Mookie Betts contract could be the start of huge MLB and NBA wealth gaps

Chicago White Sox v Los Angeles Dodgers

On the heels of a brand new 12-year, $380 million deal for Mookie Betts, many are asking how the Dodgers could make such an expensive long-term commitment in the midst of such an economically unpredictable pandemic.

My answer? They're cash-rich, baby.

Recessions are yard-sales for the rich, which is why America's growing wealth gap coincides with our increasingly boom-or-bust economy. Every time the economy busts, the working and middle-class - in an attempt to stay above water - sell off assets to the rich on a discount, because the rich have the leverage. Then, when the economy bounces back, the rich lend or rent those assets back to the middle and working-class, until the next bust, when they buy up more. This cycle led to America's first plunge into quasi-socialism, when FDR laid out The New Deal after The Great Depression.

Baseball is the major American sport that most represents a libertarian's ideal free market economy. Revenue sharing is in place (as it is in all of the four major American sports) but after national television revenue, only 48% of each team's local revenue goes into the pool. Whatever local revenue a team has left after revenue sharing can be spent at each team's discretion, and there is no salary cap to prevent talent inequities. That is why in the last 20 MLB seasons, only 7 World Series matchups have not included the Yankees, Red Sox, Dodgers or Giants - 4 of the league's 5 top revenue-producing teams.

The NBA subscribes to a system closer to the Nordic model, where the rich are taxed, but still have large advantages over the middle and working-class. During the 2016-17 season, 17 NBA teams lost money, but were subsidized by a complex revenue sharing system meant to help small markets pay balooning player salaries. Still, large-market teams fared much better. According to Brian Windhorst, during the 2016-17 season the Lakers made $115.4 million in profit, even after losing $49 million to the league's revenue sharing pool. By contrast, the Detroit Pistons lost $45 million in 2016-17, even after collecting $17 million from revenue sharing. Furthermore, the NBA's "soft" salary cap allows teams to exceed the maximum spending limit, as long as they pay a fee in return. Naturally, teams that are cash-rich tend to be more willing to be charged a luxury tax. The NBA has not seen a Finals matchup that did not include the Lakers, Warriors, Spurs or LeBron James since 1998.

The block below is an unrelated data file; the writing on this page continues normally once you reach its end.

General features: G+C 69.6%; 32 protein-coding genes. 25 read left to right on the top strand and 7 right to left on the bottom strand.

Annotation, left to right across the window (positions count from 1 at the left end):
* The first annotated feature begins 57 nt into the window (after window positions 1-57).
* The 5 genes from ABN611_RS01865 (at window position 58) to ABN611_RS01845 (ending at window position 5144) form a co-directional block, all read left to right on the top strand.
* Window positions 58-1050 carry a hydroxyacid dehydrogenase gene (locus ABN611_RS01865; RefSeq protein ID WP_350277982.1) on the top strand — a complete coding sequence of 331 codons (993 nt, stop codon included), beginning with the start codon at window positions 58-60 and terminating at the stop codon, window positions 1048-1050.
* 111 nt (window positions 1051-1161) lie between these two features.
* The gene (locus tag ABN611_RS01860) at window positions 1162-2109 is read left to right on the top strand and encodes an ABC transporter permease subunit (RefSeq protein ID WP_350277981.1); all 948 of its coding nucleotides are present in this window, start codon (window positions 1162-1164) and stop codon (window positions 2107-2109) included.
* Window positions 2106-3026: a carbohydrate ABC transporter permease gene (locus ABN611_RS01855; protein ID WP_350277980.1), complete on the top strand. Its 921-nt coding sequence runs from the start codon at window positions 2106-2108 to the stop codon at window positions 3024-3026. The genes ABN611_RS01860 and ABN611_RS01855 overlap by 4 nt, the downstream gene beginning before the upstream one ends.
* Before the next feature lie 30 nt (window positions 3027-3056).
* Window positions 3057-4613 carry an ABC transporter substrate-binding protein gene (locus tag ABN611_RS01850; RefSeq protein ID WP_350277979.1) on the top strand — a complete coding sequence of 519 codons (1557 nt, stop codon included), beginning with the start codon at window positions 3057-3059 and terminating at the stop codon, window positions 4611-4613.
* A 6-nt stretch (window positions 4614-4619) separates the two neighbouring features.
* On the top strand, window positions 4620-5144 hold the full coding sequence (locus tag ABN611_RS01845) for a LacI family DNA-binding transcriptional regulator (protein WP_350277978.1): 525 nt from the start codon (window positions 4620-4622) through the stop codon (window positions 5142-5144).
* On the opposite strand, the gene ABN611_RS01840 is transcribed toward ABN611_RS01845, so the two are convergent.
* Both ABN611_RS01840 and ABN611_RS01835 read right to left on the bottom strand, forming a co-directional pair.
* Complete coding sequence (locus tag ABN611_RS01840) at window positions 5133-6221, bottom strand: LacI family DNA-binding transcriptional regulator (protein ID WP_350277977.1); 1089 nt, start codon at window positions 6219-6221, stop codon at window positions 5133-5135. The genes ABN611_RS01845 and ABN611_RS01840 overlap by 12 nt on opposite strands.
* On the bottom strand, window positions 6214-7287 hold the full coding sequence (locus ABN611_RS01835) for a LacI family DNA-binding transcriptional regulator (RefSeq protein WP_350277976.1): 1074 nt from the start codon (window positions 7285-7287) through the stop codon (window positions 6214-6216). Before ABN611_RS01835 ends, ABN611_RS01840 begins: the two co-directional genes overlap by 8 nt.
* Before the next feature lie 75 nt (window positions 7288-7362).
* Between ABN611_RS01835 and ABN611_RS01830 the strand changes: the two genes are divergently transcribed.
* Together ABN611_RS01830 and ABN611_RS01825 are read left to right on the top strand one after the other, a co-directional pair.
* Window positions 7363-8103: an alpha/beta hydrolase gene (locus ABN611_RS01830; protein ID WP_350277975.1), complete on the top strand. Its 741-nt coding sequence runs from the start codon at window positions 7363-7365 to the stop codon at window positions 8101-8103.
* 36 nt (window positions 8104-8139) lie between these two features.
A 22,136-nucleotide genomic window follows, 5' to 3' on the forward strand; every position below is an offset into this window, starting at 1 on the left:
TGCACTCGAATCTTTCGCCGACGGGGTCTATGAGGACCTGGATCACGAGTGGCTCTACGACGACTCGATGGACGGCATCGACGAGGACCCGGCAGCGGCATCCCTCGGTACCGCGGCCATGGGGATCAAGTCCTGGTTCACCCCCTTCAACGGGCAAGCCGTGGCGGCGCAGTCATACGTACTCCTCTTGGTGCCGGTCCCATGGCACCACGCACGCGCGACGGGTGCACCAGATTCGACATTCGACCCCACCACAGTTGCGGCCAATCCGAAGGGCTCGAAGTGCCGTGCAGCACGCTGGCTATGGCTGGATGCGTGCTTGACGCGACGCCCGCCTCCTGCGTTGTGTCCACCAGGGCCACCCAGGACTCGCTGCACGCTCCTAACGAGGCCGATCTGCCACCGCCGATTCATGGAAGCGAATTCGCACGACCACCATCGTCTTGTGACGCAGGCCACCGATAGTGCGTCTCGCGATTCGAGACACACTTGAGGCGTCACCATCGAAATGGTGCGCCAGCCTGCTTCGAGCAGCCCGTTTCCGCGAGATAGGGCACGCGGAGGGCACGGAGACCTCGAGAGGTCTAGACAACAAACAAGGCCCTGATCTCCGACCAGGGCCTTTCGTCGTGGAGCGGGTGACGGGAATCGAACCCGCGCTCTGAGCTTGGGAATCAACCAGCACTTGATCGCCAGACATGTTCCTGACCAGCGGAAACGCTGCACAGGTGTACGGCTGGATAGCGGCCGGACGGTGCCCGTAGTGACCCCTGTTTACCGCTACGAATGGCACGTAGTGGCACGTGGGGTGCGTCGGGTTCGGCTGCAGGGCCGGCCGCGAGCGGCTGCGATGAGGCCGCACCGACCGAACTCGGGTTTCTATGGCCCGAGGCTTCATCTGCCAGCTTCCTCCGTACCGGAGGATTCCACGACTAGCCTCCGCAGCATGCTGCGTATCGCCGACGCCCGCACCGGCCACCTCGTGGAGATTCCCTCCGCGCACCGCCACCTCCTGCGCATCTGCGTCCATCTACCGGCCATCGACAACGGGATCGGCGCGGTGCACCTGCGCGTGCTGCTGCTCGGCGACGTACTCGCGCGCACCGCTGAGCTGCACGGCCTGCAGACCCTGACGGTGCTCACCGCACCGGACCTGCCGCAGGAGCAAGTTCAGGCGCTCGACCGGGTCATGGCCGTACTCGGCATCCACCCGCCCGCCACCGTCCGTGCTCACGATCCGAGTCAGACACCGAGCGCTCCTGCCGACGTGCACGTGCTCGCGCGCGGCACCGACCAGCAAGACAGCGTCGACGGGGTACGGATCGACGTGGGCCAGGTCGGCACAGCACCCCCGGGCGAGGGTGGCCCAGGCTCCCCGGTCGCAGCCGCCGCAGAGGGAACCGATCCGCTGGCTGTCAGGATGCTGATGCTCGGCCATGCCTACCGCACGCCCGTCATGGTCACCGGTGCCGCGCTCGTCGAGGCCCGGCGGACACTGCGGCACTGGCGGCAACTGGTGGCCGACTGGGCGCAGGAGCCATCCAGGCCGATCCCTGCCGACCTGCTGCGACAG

The NFL and NHL are the leagues that most closely align with pure socialism in major American sports. They practice revenue sharing and enforce a "hard" cap on team spending that cannot be bypassed.

The NFL and NHL haven't worried about wealth inequality for most of their recent existence, and they shouldn't worry now. They've protected themselves from boom-or-bust economics.

The same cannot be said for the MLB or NBA. In those leagues, teams that have savings, or a wide profit margin (soon to shrink to a smaller but still profitable margin) will continue to operate aggressively, without fear of breaking the bank. The Dodgers' recent signing of Betts is the first domino to fall in that respect. Teams that normally operate on a tight budget - more than half of the NBA and MLB - will either sell (like the Minnesota Timberwolves just announced) or operate conservatively until things return to financial normalcy after the pandemic. MLB owners claim that they could lose up to $640K per game without fans in attendance, and the NBA stands to lose around $500 million in would-be ticket revenue to finish this season alone.

For the rich, middle and working-class teams pinching pennies presents a world of opportunity to collect rings. The middle and working-class may even sell off valuable assets at a discount. Take the Milwakee Bucks, and their superstar Giannis Antetokounmpo for example. Perhaps the Bucks will be able to afford to pay Giannis a max deal after the 2021 season, but perhaps the Lakers or Clippers will be able to afford to pay him and two other superstars, while paying a luxury tax on top of everything. That could incentivize the Bucks to deal Giannis a year early, knowing he'd leave for greener pastures anyway.

In the MLB, perhaps the Cleveland Indians will be able to afford Cesar Hernandez when his contract ends after this season, but perhaps they decide not to re-sign him, because they probably can't afford to field a contending team around him until their finances are back to normal. In that case, maybe the Dodgers, Yankees or Cubs decide to splurge on Hernandez, knowing that the MLB's small pool of contenders gives them a better chance at winning the World Series.

In any case, what foresight by Mike Hazen getting Ketel Marte's extension done in 2018, huh?!

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